The tour began in New York City in March, 1970, and crossed the country before winding up in Los Angeles twenty-two years ago today.
But I’m getting ahead of my story.
The band consisted of Chris Stainton, the English keyboardist who’d played in Cocker’s Grease Band; and a group of Americans assembled by Russell, who doubled on guitar and keyboards. It looked to be a party, and Russell evidently had trouble turning anybody down. So the group included five percussionists and nine backup singers in addition to the expected bassist (Carl Radle) and a couple of horns. Framed as a revue, the show featured several members of the group in solo spots in addition to Cocker, the nominal star.
Final rehearsals were held on a sound stage at the A&M Records lot in Hollywood before an invited audience, including Yrs. truly. They were recorded, and two songs from those rehearsals — The Letter and Space Captain — were released as a single. The tour itself was filmed and recorded.
In concert, everybody was onstage at once; the singers — together with wives girlfriends. boyfriends, kids, and maybe a dog or monkey — were on choir risers, toward the rear of the stage.
I wanted to see the Santa Monica show, of course, but was on the outs with the record label at the time, and so couldn’t wrest a ticket from them. And both the early and late shows were sold out -– house capacity was less than 2,500, and at the time this was one of Los Angeles’s biggest and most prestigious venues for rock and roll. The 18,000-seat Forum hadn’t opened yet, and the outdoor Greek Theater was open only during the summer.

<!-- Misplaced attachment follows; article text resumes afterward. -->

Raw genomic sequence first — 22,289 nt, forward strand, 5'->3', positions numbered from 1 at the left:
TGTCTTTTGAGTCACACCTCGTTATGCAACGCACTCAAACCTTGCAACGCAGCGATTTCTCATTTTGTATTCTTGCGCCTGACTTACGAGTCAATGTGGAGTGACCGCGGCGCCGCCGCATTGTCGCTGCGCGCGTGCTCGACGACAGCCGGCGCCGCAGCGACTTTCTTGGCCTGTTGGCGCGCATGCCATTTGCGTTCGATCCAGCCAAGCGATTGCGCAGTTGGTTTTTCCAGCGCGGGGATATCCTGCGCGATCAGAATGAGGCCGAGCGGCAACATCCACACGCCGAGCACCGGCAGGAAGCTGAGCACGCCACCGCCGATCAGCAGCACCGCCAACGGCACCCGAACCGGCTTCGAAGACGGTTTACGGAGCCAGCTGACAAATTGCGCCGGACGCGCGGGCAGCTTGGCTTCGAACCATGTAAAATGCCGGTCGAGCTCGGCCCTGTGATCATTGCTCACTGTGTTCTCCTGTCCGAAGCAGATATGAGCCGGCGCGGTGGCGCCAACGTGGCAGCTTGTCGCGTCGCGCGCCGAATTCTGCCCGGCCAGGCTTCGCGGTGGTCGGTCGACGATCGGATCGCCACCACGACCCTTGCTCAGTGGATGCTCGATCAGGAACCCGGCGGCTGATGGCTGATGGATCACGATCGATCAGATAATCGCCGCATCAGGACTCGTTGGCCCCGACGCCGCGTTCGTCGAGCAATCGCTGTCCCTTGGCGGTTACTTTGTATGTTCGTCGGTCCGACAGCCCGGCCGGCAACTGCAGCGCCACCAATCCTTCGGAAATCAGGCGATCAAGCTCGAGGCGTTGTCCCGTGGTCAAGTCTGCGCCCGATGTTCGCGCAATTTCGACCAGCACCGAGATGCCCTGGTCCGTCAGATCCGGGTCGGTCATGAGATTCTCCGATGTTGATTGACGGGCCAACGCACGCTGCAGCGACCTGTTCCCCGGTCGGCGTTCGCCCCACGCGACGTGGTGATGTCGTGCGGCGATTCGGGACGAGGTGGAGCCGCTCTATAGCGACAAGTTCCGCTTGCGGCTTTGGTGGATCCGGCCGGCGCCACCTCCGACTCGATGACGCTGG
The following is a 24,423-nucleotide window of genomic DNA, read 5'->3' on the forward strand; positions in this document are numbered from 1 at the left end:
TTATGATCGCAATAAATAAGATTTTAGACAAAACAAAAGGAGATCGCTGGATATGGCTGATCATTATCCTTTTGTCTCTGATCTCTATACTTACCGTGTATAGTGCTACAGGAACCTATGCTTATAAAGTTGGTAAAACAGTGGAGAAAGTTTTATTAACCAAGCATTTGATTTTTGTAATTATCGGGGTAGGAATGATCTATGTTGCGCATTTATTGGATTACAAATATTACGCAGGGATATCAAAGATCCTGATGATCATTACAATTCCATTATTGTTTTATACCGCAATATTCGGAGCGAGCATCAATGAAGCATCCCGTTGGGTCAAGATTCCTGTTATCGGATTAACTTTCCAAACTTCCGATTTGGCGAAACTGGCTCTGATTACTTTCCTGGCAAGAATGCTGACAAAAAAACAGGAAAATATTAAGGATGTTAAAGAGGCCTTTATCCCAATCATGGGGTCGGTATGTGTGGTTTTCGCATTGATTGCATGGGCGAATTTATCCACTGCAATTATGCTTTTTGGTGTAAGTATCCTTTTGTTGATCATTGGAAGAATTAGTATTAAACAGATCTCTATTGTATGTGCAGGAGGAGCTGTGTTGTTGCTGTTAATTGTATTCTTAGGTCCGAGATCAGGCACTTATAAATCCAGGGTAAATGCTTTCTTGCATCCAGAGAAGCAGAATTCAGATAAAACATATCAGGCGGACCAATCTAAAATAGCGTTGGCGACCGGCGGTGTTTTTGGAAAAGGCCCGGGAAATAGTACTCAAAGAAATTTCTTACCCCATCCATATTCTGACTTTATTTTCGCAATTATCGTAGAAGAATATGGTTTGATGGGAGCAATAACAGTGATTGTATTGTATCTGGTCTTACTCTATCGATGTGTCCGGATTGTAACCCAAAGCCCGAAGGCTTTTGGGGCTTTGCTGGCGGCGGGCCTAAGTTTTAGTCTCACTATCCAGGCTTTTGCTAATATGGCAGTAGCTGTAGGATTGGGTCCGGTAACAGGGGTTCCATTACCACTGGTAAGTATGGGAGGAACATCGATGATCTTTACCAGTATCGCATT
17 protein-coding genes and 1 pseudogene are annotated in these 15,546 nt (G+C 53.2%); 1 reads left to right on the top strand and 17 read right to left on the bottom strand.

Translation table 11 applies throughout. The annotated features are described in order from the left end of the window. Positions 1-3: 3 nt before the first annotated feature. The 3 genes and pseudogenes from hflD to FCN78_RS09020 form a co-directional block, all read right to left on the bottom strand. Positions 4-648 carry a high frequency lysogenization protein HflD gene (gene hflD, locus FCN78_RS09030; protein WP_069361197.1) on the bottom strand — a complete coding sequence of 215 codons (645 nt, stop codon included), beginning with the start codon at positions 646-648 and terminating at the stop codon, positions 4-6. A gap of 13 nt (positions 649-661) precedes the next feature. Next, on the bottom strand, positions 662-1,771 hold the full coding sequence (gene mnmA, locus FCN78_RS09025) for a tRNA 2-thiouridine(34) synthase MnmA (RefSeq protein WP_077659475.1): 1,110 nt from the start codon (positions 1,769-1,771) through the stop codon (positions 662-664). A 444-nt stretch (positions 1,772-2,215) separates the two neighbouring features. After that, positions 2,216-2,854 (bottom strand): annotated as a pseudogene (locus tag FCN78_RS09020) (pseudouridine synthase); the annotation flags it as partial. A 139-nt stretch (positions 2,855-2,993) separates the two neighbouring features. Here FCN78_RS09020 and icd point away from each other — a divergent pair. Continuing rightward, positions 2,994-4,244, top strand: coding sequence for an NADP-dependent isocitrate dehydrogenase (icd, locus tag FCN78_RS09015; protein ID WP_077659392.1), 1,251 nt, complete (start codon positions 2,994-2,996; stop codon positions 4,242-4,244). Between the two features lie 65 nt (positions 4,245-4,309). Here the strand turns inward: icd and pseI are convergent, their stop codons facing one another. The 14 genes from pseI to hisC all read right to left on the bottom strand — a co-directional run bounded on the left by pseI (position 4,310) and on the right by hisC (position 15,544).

But those were more innocent days. I simply showed up a couple of hours early, wandered backstage through the loading doors, and tried to keep out of everybody’s way. Though these days there’d be several levels of security to contend with, at Santa Monica Civic Auditorium on April 17 1970, nobody paid any attention to me. There were so many people there, and (as I recall) no stick-on backstage passes. Can’t remember if I was smart enough to carry a clipboard, but those always look official.
When the first show started, I stood in the wings, along with whoever wasn’t on the choir risers. It was a terrific show, of course, but all the sound we heard was coming from the barely-adequate (this was 1970, remember) stage monitors, and they were aimed at the musicians, not at the wings.
So, for the next show, I headed for the choir risers.
With short hair and non-hippie clothing, I was probably the straightest-looking person backstage other than, maybe, some of the custodial help but nobody gave me any trouble. I stood somewhere in the center, and wound up with a kid — who I like to think may have been the son of band mastermind Denny Cordell — perched on my shoulders. I looked down into the first few rows of the audience and saw the A&M publicity guy who had turned down my ticket request, Bob Garcia. I’m not sure whether he saw me, but differences healed long ago, our friendship has long outlasted A&M Records.
It was another lovely show, and of course the sound was fine.
And fortunately, nobody asked me to sing.